St. Michael and All Angels
Poughill is a very small village and parish set deep in the heart of mid Devon, lying about 7 miles north of the ancient market towns of Crediton and about the same distance south-west of Tiverton. So in years gone by it would have been quite a trek to the nearest markets on foot, or by horse and cart, down some very narrow country lanes. The roads in the area quite obviously were never built for modern transport, so if you pay a visit, be prepared!
From White's (1850), we learn that the parish was anciently held by the POUGHILL or POGHILL family. It is certainly an ancient parish and mentioned in the Domesday Book of 1086 as Pochehille, believed to have been derived from "the hill of a man called Pog".!
St. Michael and All Angels Church
Despite being a small village, Poughill has it's own parish church called St. Michael and All Angels, which is very quaint and surrounded by a small graveyard. Some monumental inscriptions from its cemetery are provided on the following page: Poughill Monumental Inscriptions.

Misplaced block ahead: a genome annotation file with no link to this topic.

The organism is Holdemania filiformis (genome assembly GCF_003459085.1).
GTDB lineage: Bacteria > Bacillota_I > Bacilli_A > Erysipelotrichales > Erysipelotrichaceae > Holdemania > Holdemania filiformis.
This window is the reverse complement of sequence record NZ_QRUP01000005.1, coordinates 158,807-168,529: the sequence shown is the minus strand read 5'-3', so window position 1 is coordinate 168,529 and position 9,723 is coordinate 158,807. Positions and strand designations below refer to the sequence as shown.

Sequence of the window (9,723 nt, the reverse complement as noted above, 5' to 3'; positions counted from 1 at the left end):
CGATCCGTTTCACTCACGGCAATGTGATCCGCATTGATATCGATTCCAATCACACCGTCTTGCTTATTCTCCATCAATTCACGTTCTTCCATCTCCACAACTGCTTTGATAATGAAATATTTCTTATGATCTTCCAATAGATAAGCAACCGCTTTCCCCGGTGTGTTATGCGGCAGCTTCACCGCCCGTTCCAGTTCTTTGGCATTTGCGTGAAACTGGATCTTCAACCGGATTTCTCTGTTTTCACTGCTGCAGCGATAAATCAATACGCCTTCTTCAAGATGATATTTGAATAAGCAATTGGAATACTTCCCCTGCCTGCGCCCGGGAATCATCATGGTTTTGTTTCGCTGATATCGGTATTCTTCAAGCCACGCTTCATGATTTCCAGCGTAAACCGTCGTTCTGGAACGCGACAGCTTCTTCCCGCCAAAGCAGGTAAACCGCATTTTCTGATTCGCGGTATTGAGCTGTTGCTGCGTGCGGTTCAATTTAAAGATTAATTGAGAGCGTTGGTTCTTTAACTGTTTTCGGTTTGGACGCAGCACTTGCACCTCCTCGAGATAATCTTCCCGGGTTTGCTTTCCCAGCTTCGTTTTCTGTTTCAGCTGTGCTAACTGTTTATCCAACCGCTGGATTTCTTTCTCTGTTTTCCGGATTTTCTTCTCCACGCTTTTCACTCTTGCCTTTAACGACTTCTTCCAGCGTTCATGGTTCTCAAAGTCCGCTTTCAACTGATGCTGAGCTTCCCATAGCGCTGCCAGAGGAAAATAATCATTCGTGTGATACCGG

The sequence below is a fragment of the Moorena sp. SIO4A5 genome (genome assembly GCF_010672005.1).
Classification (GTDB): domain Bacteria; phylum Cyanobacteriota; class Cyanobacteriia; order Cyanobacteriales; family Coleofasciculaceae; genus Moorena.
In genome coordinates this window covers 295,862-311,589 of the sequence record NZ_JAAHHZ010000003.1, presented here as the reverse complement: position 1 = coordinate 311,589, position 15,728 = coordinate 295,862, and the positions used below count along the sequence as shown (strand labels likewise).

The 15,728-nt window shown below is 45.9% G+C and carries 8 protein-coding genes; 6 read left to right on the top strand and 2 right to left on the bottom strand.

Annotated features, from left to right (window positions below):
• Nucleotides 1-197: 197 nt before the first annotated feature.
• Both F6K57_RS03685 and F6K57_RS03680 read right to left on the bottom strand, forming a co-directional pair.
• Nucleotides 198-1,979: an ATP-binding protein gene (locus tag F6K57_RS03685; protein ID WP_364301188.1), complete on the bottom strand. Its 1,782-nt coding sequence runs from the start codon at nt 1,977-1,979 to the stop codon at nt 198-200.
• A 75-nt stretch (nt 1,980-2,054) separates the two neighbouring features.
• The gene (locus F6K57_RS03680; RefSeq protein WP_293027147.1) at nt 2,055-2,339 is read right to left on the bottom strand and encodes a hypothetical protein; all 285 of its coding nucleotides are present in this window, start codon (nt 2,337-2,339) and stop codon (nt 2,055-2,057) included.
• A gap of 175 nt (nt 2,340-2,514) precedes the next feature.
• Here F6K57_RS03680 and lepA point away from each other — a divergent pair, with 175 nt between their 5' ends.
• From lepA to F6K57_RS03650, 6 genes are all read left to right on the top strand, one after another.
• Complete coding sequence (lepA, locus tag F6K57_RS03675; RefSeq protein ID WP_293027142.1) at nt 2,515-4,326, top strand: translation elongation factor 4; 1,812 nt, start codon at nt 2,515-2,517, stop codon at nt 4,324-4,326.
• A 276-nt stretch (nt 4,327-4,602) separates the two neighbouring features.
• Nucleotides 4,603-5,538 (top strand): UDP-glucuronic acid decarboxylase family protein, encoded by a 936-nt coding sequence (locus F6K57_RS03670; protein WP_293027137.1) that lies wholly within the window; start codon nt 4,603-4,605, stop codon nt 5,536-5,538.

Kelly (1893) gives the following description of the church:
** Note: Poughill Church is listed in Kelly's (1893) as being called St. Mary's and listed the same in White's (1850) earlier Devon Directory. So whether St. Michael and All Angels was previously known as St. Mary's or whether these entries were errors, I do not know.
The entrance to the Church has a memorial tablet above the door with a list of names of those that lost their lives in The First World War (1914-1918). Included are also those that fought. You can find a transcribed list of names on the following page: First World War Memorial Names.
Despite being such a small parish, Poughill was obviously able to sustain itself in production terms due to the diverse number of occupations listed in the parish in Kelly (1893). Poughill even had its own police constable, Charles ROGERS in 1893. The small village also had its own pub "The Rose and Crown" and it's publican in 1893 was John PRANCE.
From the entries listed in White (1850) and Kelly (1893), farming was evidently a prominent occupation in the parish and the main crops listed as being grown in the parish were wheat, roots and oats.
White (1850) mentions that a parish school had recently been erected, but does not give a specific date. Kelly (1893) mentions that the parish school was for mixed education and mainly supported by a sum of £40 from the Pynecombe Charity. The school-mistress at the time was Miss Jane BATES.
Source: 1801-1991 Census ©Crown Copyright
Data originally from Devon Facts and Figures part of the Devon County Council website. [no longer available]
Map of the Area